This is the second time so far in 2013 that British soul singer Laura Mvula has been mentioned on this blog, and one suspects she may be mentioned a few more times yet.
Mvula has entered the music scene on the crest of music journalism hype and goodwill. The truth is that this Birmingham born artist has only so far released a massively impressive digital EP, while her debut album Sing to the Moon is yet to see the light of day. After having been shortlisted as one of the Sounds of 2013 and being nominated in the Critics’ Choice Award at this year’s BRIT ceremony, Mvula is courting the kind of attention most British singers can only dream of.
The danger is that consumers may be let down by the eventual album that seems inflated by a music industry desperate to overstate the profile of unknown artists, unconvincingly labelling them as the next most important thing. However, Mvula isn’t the kind of musician that can be cynically dismissed. With every new snippet of music released, the interest around Mvula seems to grow and grow. Each new song both validates and surprises in its scope and musicality. The steady flow of material released thus far builds further anticipation for the album, because everything suggests a potential modern masterpiece is about to bless us.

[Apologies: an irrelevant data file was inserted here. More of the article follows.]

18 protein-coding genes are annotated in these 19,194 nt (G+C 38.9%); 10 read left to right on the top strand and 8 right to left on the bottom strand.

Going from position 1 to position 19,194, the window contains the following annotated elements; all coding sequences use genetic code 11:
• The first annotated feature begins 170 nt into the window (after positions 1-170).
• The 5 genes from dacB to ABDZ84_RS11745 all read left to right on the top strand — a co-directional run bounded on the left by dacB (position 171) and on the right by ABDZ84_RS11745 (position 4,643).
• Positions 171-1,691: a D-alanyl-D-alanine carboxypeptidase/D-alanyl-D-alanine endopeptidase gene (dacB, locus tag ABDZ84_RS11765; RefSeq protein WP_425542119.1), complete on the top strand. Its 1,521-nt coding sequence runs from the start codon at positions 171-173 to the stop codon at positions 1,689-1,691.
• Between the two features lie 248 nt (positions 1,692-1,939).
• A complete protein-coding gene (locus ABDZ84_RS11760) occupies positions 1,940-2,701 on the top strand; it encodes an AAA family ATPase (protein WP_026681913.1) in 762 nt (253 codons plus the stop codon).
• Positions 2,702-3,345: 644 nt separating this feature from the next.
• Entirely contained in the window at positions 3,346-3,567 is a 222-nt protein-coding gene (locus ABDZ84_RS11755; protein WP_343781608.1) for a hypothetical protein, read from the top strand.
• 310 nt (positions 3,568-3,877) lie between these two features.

Mvula’s image and sound is beguiling to the hilt. Her music evokes everything from Porgy and Bess to Arrested Development (the hip-hop group, not the television thing), while conjuring thoughts of both Nina Simone and Erykah Badu. Yet none of these references negates the startling originality and innovation Mvula brings to a British soul scene bereft of interesting mainstream performers. Her style is hardly derived, and, unlike previous UK female soul artists such as Gabrielle or Adele, Mvula isn’t aping a particular zeitgeist or trend. There simply is nothing else out there that sounds this good and uplifting.
At a time when just one in twenty of the UK's best-selling tracks in 2012 were both solely written and performed by the same act (while 5% were cover versions), it’s heartening to see an inspired artist gain attention for all the right reasons.